6) Good Tank Maintenance Routine. In addition to making sure the substrate is clean, weekly water changes will also help to keep the nutrients from building up slowly over time. A good twice weekly cleaning of any filters that you are using will also go a long way to help prevent
7) Maintaining an Proper Clean Up Crew (CUC). All systems, regardless of how well you maintain the lighting and nutrients, will have at least s very very small amount of algae somewhere. Having tank inhabitants that eat algae before it can becomes a problem is almost always a good idea. The below chart will give you a few ideas about that.
The above chart is based from one I found at fishchannel.com
NOTE: you still have to make sure that any fish you invert you add to your tank, is suited to your set-up and your current inhabitants.
8) Maintain Proper Lighting. For most set-ups, this involves a photo period of around 8 to 9 hours and more of the bluer color tones. Actinic lighting will provide algae with the least amount of useable light. Warmer colors starting at 8,000 to 7,000 K (and decreasing from there) will help almost all types of marine algae to grow. Replacing bulbs when needed will help to prevent algae. You have to carefully limit the amount of usable light to the algae while still providing enough light to corals or anemones (if you have any in your tank). It can be a delicate balancing act learned through trial and error.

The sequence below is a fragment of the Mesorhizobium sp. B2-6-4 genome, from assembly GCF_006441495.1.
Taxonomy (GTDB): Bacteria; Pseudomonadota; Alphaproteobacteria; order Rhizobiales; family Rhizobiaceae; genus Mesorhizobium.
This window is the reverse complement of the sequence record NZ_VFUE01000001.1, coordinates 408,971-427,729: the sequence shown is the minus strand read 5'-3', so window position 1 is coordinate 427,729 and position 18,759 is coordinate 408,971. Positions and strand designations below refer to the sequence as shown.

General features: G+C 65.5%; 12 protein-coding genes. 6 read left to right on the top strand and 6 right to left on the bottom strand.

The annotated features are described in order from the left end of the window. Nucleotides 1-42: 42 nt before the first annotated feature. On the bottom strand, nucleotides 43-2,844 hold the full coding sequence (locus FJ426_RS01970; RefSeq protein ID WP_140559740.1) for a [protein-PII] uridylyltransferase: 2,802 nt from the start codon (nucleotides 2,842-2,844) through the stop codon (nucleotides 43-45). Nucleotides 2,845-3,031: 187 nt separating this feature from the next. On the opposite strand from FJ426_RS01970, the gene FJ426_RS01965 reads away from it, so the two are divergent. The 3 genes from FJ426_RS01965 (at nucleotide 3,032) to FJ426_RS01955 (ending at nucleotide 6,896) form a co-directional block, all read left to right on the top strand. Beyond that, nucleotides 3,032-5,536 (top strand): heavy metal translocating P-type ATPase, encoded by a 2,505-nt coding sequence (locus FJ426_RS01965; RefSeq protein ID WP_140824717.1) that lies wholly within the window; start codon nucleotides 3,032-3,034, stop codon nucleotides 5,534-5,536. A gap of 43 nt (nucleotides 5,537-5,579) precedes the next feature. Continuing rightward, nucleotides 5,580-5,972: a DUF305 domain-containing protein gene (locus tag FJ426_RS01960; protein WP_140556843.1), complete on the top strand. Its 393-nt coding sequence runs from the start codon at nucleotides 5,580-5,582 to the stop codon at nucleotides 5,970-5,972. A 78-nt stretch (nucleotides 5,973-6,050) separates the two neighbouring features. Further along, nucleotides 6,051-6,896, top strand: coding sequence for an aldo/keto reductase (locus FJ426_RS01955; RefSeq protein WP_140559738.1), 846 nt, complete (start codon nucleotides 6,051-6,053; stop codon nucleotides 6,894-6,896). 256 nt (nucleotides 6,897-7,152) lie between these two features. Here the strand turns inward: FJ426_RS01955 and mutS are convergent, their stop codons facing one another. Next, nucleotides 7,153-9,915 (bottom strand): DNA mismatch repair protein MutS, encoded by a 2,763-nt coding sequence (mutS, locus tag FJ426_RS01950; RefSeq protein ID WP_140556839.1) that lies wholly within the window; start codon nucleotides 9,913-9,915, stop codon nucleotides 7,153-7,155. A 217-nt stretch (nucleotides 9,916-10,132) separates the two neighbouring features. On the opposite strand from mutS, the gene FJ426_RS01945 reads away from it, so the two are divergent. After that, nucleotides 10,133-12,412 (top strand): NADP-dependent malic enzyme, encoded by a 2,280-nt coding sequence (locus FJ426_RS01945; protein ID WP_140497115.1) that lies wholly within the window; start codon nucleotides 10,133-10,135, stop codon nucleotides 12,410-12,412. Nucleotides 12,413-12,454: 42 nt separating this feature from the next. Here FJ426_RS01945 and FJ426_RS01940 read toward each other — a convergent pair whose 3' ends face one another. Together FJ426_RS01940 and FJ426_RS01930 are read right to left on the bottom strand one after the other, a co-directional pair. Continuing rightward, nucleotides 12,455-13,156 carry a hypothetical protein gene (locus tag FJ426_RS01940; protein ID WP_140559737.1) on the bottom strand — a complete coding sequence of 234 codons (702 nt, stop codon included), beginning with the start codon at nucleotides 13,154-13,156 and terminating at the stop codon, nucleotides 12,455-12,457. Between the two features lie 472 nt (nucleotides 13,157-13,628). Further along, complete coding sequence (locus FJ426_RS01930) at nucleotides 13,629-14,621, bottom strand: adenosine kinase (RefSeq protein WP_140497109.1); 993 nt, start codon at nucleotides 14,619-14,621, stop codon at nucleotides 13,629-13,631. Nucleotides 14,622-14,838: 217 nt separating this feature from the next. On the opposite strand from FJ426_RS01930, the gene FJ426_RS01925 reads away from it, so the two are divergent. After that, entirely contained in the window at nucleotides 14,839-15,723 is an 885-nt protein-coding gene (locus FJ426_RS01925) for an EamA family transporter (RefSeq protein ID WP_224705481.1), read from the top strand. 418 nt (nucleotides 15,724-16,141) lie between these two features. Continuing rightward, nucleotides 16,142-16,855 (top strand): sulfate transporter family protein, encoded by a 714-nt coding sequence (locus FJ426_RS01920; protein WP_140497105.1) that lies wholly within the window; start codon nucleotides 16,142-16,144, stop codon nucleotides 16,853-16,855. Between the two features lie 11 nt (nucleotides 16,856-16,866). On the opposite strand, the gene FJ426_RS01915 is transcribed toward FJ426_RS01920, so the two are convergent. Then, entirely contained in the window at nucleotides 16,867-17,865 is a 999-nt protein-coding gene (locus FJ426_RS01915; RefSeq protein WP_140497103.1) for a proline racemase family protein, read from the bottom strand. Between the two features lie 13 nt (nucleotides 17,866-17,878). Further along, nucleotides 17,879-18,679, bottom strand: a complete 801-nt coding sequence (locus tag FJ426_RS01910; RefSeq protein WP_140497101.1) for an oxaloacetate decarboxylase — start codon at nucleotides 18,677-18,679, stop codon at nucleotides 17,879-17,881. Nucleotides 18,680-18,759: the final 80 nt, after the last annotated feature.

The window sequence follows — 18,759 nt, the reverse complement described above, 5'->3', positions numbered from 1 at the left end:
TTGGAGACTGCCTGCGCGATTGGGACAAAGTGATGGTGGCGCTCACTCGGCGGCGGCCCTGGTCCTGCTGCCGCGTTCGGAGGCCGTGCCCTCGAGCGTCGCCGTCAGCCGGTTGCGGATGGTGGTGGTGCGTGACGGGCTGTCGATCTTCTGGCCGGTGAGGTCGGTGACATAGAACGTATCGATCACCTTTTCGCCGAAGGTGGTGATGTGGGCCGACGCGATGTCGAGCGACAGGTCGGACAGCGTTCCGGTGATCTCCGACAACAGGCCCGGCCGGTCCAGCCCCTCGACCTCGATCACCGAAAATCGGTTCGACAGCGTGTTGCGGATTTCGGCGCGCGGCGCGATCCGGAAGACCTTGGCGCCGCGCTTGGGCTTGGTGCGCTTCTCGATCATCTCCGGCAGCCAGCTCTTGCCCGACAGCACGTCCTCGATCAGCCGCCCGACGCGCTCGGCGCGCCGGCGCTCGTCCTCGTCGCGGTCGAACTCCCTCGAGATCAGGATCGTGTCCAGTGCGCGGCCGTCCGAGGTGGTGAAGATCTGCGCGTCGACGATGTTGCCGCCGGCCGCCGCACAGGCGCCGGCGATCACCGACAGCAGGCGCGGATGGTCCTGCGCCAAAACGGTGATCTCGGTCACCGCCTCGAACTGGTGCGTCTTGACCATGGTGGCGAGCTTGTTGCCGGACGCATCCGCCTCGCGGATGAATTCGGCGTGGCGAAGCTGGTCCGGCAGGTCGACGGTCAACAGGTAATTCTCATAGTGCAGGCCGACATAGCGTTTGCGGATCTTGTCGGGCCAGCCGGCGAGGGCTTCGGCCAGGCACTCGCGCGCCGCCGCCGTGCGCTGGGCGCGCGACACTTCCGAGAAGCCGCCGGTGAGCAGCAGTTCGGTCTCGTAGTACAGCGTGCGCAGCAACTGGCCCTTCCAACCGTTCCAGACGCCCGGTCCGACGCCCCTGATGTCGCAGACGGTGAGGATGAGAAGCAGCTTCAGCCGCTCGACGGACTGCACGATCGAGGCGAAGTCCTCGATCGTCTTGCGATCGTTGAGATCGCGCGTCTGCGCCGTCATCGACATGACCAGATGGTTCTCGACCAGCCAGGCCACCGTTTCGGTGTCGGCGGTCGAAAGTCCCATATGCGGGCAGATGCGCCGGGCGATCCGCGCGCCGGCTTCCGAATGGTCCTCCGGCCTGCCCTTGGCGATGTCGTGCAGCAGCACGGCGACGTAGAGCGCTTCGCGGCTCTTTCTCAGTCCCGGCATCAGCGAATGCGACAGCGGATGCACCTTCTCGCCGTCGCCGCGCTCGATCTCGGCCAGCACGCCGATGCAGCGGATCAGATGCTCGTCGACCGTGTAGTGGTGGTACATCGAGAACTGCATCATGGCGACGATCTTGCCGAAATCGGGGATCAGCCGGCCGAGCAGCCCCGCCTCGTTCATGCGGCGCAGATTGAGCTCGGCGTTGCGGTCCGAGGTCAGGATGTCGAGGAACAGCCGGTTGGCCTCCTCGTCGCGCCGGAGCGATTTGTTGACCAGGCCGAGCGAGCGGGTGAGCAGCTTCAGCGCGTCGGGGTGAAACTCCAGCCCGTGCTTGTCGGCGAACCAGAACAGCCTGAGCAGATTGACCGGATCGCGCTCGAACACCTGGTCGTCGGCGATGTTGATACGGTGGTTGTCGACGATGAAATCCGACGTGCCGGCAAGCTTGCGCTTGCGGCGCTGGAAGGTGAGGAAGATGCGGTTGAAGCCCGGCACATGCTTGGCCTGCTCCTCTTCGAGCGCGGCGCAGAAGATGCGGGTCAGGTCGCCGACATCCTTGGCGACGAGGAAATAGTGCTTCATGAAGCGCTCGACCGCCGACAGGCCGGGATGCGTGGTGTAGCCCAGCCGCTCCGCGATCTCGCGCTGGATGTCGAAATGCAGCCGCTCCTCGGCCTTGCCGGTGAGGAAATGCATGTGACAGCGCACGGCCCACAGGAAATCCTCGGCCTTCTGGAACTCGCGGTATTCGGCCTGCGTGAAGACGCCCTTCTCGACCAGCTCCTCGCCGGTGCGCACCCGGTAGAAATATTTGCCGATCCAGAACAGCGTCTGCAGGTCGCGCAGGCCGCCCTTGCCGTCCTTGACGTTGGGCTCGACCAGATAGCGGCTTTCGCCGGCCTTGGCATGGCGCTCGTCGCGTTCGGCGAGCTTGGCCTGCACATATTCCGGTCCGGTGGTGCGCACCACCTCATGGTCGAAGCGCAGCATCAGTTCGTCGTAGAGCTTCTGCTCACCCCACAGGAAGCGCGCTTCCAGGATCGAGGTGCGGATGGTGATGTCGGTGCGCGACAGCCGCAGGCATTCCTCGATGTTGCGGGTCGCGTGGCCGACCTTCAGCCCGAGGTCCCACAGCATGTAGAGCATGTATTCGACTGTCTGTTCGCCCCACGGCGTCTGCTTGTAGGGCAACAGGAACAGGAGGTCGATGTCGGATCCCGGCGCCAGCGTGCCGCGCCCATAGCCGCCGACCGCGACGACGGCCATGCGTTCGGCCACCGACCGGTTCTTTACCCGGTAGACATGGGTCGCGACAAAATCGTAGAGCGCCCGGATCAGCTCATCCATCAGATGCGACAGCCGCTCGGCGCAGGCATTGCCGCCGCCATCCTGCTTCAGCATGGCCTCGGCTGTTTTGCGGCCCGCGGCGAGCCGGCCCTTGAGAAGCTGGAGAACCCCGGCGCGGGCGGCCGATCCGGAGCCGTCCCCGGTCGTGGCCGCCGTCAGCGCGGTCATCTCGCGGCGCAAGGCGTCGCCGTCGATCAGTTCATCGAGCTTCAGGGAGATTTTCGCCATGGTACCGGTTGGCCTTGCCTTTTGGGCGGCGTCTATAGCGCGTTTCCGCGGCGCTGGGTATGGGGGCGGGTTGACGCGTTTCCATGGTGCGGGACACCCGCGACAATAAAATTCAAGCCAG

9) Using RO or RO/DI Water. Many residential water supplies will often have a small amount of nitrates or phosphates along with other dissolved solids in the water. While these levels are harmless to people, they will provide algae with a food source. Using water from a RO or RO/DI unit will not have any: nitrates, phosphates, or other dissolved solids which will eliminate one potential food source for algae. The below link can help you better understand how RO and RO/DI units work.
10) Good Quality Salt Mixes. Some lower quality salt mixes can contain some phosphates and/or nitrates within the salt mix. You don’t need to use the best salt mix available on the market, just a good quality one. If you not too sure of the quality of your salt mix, test some newly mixed salt water before adding it to your tank.
11) Chemical Filtration. This can help removing or limiting some of the food source. Using a media reactor or HOB filter with phosphate removers will help prevent algae by removing phosphates preventing their build-up. There are also nitrate reactors that can be used to accomplish the same goal with your nitrates. Large quantities of good quality live rock will also help to provide more surface areas for nitrifying bacteria to grow and consume the more of the nitrate in the water. There are also certain chemical filter medias that will remove silicates from the water helping to prevent diatoms in newly set-up tanks, or when your water supply has silicates in it.